When Alzheimer's Disease Could Be Diagnosed Only After Death
In 1988, Alzheimer's disease (AD) was a disease defined only by its progressive dementia and characteristic post-mortem brain biopsy pattern of tangled neurological fibers (now called Tau tangles) and accumulation of protein clumps (now called amyloid plaques). 82 years after this debilitating disease was first described by Dr. Alois Alzheimer in 1906, ".... clinical diagnosis was uncertain, you could only diagnose it reliably with histopathology, no genes were known to be associated with it and the prevalent view was that nothing can be done about it and anyway, it is an inevitable part of ageing." So said Professor David Smith, Professor Emeritus of Pharmacology at the University of Oxford in a recent address to a global audience of vitamin B12 scientist members of CluB-12 UK, a non-profit organization recently formed to foster scientific cooperation to advance recognition, diagnosis and management of B12 related medical conditions.
The part of the brain that is important for memory and cognitive function is also the part that demonstrates the most extensive pathological change in AD, and Professor Smith and his colleagues set out to see whether the new technology of CT scanning (about 10 years old at that time) could pick up these changes while the patient was still alive. What they discovered when they started looking at CT scans, was that this part of the brain was not captured on the scan. The radiologist explained that the angle of radial imaging of the CT device was purposely set to image most of the brain, but not all of it, for fear of giving excess radiation to the orbit. The part that it missed completely was the the hippocampus in the medial temporal lobe - the precise location of degeneration in AD.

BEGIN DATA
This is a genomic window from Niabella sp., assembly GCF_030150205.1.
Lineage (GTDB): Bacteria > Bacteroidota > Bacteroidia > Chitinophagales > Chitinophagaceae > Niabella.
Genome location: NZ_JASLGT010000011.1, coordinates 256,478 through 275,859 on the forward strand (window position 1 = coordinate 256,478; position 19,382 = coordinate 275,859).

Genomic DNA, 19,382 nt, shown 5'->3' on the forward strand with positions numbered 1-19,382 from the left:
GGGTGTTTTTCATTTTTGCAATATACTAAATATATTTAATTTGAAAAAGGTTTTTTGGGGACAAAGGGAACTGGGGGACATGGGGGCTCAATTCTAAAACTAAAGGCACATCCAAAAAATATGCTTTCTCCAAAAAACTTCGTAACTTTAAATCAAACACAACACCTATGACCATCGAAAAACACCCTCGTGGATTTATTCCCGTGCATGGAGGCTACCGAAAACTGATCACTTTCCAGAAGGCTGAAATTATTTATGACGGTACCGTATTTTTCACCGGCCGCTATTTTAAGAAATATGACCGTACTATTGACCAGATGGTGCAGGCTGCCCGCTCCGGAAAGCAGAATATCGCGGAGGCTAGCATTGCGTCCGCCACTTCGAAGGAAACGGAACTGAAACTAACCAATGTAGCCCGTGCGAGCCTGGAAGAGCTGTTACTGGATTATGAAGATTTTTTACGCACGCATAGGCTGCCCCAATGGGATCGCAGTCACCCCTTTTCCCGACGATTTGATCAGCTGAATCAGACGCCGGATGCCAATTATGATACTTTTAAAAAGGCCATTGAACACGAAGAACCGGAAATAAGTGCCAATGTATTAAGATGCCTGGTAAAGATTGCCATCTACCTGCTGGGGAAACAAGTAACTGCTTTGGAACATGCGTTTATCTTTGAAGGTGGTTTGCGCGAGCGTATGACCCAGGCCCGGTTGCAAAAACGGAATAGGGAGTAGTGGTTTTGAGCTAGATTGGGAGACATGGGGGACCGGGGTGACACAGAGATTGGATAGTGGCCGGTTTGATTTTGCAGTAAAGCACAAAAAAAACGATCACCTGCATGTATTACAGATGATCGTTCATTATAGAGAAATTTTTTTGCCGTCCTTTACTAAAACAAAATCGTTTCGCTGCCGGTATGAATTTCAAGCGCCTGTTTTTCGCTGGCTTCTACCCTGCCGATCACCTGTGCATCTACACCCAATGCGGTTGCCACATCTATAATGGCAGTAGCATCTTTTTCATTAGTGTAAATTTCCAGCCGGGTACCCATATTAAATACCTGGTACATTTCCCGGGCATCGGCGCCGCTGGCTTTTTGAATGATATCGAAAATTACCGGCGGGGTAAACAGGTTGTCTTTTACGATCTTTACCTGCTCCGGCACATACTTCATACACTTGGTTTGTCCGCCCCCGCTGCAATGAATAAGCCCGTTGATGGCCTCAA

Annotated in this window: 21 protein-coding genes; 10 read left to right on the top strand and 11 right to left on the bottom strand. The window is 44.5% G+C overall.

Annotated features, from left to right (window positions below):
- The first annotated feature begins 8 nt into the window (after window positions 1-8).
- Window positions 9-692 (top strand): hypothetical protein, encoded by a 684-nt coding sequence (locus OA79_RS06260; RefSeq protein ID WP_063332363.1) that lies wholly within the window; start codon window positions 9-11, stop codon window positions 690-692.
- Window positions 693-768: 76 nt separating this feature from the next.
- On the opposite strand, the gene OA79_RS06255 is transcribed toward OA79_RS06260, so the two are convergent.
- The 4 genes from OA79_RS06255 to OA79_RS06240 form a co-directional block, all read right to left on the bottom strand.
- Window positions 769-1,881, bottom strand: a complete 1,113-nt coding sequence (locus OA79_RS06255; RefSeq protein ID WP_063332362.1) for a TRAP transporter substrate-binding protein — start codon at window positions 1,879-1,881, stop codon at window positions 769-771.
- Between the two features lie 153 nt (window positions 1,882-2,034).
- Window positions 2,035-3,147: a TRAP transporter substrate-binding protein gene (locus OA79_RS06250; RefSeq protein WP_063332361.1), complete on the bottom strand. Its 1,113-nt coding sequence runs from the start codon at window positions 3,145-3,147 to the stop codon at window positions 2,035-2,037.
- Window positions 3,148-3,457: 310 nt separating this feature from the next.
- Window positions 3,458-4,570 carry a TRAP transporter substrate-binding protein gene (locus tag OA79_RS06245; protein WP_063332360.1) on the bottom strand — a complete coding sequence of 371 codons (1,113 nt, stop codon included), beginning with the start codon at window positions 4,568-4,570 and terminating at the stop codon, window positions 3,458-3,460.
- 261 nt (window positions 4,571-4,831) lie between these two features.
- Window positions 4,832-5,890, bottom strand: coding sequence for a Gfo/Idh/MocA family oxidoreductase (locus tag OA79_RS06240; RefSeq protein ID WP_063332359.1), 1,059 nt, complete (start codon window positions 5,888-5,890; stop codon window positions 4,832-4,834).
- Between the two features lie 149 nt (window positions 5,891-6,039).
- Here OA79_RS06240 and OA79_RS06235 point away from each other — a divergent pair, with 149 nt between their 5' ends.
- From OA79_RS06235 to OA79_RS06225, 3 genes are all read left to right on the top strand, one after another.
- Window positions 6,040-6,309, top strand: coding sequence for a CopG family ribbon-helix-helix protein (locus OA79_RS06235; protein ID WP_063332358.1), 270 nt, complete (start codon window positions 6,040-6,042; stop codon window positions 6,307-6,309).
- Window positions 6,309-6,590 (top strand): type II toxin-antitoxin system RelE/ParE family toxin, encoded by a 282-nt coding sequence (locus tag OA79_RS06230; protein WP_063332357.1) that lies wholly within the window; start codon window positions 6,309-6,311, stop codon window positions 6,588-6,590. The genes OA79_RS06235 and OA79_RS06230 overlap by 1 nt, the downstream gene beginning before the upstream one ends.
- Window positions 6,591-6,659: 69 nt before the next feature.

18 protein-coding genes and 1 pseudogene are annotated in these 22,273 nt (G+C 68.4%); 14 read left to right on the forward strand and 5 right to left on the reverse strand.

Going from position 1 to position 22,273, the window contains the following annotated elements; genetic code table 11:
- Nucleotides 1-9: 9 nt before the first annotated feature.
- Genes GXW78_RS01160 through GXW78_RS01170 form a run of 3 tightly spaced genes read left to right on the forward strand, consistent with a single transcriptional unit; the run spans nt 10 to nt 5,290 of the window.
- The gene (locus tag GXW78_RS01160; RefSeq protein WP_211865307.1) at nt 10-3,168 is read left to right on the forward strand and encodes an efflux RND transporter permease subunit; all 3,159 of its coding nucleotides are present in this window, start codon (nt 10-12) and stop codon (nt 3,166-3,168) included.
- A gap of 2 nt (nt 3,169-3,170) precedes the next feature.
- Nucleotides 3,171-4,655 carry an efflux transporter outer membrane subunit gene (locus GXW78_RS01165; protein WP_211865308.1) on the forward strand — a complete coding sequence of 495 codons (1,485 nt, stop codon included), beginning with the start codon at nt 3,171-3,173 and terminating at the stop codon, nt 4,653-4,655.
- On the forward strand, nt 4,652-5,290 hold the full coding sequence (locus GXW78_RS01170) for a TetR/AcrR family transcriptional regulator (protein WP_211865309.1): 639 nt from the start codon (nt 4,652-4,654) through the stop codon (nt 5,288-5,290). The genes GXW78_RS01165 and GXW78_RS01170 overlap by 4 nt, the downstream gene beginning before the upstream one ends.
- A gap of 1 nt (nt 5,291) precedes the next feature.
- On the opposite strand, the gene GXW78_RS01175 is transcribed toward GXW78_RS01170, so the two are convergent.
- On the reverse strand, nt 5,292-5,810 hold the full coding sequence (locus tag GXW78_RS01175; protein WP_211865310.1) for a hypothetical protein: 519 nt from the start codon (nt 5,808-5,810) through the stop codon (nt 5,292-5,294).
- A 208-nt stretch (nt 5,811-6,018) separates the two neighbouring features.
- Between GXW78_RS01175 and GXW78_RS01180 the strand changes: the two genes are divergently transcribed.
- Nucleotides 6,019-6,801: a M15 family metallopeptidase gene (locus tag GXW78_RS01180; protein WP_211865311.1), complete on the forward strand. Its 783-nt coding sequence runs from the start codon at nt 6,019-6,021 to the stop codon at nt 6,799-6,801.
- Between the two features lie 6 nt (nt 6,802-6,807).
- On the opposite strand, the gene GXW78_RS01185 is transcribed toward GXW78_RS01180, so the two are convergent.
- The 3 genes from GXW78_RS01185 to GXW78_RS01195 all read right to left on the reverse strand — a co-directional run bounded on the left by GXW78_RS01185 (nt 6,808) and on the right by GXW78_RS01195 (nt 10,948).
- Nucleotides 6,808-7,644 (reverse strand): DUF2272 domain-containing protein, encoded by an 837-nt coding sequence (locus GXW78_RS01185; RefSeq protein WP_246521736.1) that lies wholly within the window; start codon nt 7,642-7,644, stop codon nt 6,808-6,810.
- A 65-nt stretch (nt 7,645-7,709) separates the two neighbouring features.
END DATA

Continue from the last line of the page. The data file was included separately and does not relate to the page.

The scientists persuaded their radiology colleagues to add an approach to include this part of the brain (behind the orbit) and they developed a protocol to measure the thickness of the medial temporal lobe (MTL) and struck gold. Scanning patients (with AD and dementia) and control subjects (without) for one or more years before death confirmed that an MTL below a threshold thickness diagnosed AD in 80% of patients (confirmed by post-mortem histology). The false positive rate was 1%. This was a huge break-through. Being able to identify changes that correlate so highly with this disease during life and non-invasively was critical in being able to explore ways to prevent or mitigate its impact.